YORKSHIRE TERRIER DOG BREED
In the late 19th century, this small breed of Terrier type was bred in Yorkshire, England for the purpose of rat hunting. Also, he was illegally trained for hunting rabbits. Over the decades, this well-known, small and compactly built dog has prevailed in breeding. Today, the Yorkshire Terrier is a popular companion and lap dog. The Yorkie was first recognized by the American Kennel Club in 1885.
Height: 7-8 inches Weight: 6-7 pounds Lifespan: 11-15 years
This is a bold, intelligent and very lively dog. The Yorkshire Terrier is fully focused on his owner and treats him with real tenderness. Indeed, the Yorkie is in need of constant human attention, otherwise, he gets very lonely. The Comparable Breed: Cairn Terrier and Pomeranian.
The Yorkshire Terrier is quite territorial and wants his space to be respected. Yorkshire Terriers get along well with teenagers and other pets, though can be very aggressive toward strange dogs. They are sufficiently independent and stubborn. The Yorkshire Terrier is a wonderful lap dog that could easily sit on the owner’s lap all day long.
Coat / Care:
The Yorkshire Terrier’s coat must be glossy, fine, straight and silky. The hair is steel blue and tan in color. Daily combing and brushing are very important to prevent the hair from tangling and to keep the dog’s coat in good shape. Lack of shedding helps the Yorkshire Terrier’s hair grow freely. Therefore, professional grooming is very important. Also, occasional trimming or stripping is needed.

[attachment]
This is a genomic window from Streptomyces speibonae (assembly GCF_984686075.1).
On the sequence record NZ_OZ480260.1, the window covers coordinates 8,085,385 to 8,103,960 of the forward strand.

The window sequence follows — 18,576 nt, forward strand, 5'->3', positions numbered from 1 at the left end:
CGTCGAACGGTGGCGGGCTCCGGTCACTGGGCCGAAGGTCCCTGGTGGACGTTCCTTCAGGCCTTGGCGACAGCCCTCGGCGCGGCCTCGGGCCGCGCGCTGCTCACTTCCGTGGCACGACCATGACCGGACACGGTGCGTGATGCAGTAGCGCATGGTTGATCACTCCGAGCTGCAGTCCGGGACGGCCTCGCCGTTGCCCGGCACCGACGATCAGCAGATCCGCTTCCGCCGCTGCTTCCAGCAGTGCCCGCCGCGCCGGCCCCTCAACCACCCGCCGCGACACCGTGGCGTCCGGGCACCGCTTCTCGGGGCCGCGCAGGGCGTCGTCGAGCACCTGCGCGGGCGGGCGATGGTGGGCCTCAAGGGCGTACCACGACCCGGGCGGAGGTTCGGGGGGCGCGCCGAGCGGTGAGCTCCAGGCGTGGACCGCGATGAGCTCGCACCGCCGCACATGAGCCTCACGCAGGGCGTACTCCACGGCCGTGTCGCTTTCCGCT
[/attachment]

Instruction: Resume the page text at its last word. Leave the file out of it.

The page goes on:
The Yorkshire Terrier is generally healthy dog breed, but like all breeds, they can be prone to Patellar Luxation, Progressive Retinal Atrophy (PRA), Portosystemic Shunt, Hypoglycemia, Collapsed trachea and Reverse sneezing. The Yorkshire Terrier has a life expectancy of 11 to 15 years.
Weight / Height
The male Yorkshire Terrier dog breed’s height is around 7 – 8 inches and weighs around 6 and 7 pounds. Female Yorkshire Terrier dogs can reach a size from 7 – 8 inches and weighs between 6 and 7 pounds.
Yorkshire Terriers learn quickly but can be quite disobedient during exercising, which greatly complicates the training. So, the coach must be strict and consistent, but at the same time, respectful. Since the Yorkshire Terrier loves rewards, make sure to use this to encourage him.
Yorkshire Terriers are not too demanding. They prefer short walks and can adapt to living in a city apartment or small house with a courtyard. The Yorkshire Terrier likes chasing a shadow, pull the rope or simply basking in the sun. The more attention you pay to this dog, the better.